A leading Arab daily reported on Thursday that Israel has agreed to “entirely” remove its blockade on the Gaza Strip and establish a naval passageway between the Hamas-controlled territory and Cyprus, in return for a long-term ceasefire lasting seven to 10 years.
Quoting “trusted Palestinian sources,” the London-based al-Hayat said that the agreement was reached through indirect negotiations conducted by outgoing Quartet representative to the Middle East Tony Blair, a former British prime minister. According to the report, Israel has rejected a Qatari offer to fund a new Israeli airport in return for the reopening of an international airport in Gaza.
Reports of indirect talks between Israel and Hamas through European mediators following last summer’s war in the Strip have been confirmed by both Israeli security sources and Hamas officials. Hamas has consistently demanded the construction of a seaport and airport, as well as the release of dozens of the movement’s prisoners arrested following the killing of three Israeli teenagers by Hamas terrorists in the West Bank in June 2014.
But a final agreement between Israel and Hamas is still far off, the sources told al-Hayat.
Sheikh Hassan Youssef, a Ramallah-based Hamas leader who endorsed a long-term ceasefire in an interview with The Times of Israel last week, said on Thursday that he had no information of the new deal.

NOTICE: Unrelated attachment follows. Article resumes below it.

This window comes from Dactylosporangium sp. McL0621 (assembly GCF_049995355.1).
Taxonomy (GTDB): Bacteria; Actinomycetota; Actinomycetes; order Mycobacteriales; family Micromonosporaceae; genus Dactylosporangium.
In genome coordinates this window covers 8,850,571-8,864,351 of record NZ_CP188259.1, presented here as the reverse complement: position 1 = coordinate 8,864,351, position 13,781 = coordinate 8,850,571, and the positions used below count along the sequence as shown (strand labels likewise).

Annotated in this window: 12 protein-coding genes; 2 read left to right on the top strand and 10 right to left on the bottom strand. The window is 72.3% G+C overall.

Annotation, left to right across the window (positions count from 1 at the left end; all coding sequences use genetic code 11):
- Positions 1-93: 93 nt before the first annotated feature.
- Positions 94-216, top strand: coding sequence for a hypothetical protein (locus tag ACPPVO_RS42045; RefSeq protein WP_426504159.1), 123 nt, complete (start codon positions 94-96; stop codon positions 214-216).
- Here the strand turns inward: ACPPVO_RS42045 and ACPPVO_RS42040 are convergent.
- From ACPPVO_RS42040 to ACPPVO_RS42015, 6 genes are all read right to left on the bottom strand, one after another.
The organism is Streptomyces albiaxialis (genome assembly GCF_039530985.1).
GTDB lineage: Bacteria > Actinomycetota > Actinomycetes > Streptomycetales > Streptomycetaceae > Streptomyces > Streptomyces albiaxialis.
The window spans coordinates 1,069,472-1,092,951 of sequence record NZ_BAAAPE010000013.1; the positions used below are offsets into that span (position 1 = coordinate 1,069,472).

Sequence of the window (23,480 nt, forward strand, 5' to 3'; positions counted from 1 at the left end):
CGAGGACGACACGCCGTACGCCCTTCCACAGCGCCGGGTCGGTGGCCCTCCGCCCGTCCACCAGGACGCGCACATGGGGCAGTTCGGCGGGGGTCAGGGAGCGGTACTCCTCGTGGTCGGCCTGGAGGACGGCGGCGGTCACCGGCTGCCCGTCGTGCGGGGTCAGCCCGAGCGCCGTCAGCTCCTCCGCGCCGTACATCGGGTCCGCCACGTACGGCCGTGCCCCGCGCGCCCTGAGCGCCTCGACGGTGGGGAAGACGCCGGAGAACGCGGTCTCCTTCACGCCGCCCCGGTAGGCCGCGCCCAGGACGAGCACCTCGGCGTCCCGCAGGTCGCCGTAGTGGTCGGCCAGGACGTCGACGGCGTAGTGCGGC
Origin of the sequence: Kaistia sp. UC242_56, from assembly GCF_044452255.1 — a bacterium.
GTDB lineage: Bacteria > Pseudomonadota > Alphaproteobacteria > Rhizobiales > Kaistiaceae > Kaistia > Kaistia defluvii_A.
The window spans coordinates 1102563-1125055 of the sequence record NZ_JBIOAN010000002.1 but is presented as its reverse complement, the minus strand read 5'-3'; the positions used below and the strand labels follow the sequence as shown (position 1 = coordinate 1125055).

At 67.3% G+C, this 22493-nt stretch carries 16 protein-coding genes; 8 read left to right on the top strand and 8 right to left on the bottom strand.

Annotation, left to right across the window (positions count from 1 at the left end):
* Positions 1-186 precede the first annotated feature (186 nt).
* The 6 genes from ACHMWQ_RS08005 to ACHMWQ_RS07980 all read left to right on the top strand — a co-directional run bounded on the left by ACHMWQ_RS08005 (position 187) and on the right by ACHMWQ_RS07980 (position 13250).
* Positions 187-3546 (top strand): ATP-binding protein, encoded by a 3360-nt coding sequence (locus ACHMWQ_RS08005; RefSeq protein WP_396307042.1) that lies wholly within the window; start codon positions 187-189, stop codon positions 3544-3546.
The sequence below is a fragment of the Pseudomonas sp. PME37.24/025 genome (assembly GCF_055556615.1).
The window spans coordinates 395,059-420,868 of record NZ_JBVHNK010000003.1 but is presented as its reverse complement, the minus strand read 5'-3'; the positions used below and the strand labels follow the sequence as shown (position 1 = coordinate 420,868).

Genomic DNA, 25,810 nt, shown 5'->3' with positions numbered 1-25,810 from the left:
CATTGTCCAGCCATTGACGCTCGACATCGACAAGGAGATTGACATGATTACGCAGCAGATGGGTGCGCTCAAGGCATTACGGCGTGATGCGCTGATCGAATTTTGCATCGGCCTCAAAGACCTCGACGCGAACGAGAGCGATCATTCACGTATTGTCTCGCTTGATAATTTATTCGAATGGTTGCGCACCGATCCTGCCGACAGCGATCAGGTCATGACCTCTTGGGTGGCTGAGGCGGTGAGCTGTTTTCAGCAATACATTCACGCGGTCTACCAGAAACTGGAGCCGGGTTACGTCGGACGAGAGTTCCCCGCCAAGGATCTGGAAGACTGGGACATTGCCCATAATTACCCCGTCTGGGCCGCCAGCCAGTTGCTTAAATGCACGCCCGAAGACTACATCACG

“I heard about it this morning, but I can neither confirm nor deny,” he said in a phone conversation.
Blair finalized the details with Hamas leader Khaled Mashaal during a meeting in Doha, Qatar on Tuesday, the al-Hayat report said, noting that it was the second meeting between the two in six weeks. Blair, the newspaper argued, had resigned as Quartet representative in late May so as not to embarrass its constituent bodies — the US, EU, UN and Russia — which officially refuse to engage Hamas as long as it does not recognize Israel, reject violence, and accept previously signed agreements between the PLO and Israel.
Asked to comment, the Israeli Prime Minister’s Office did not initially provide a response to the report.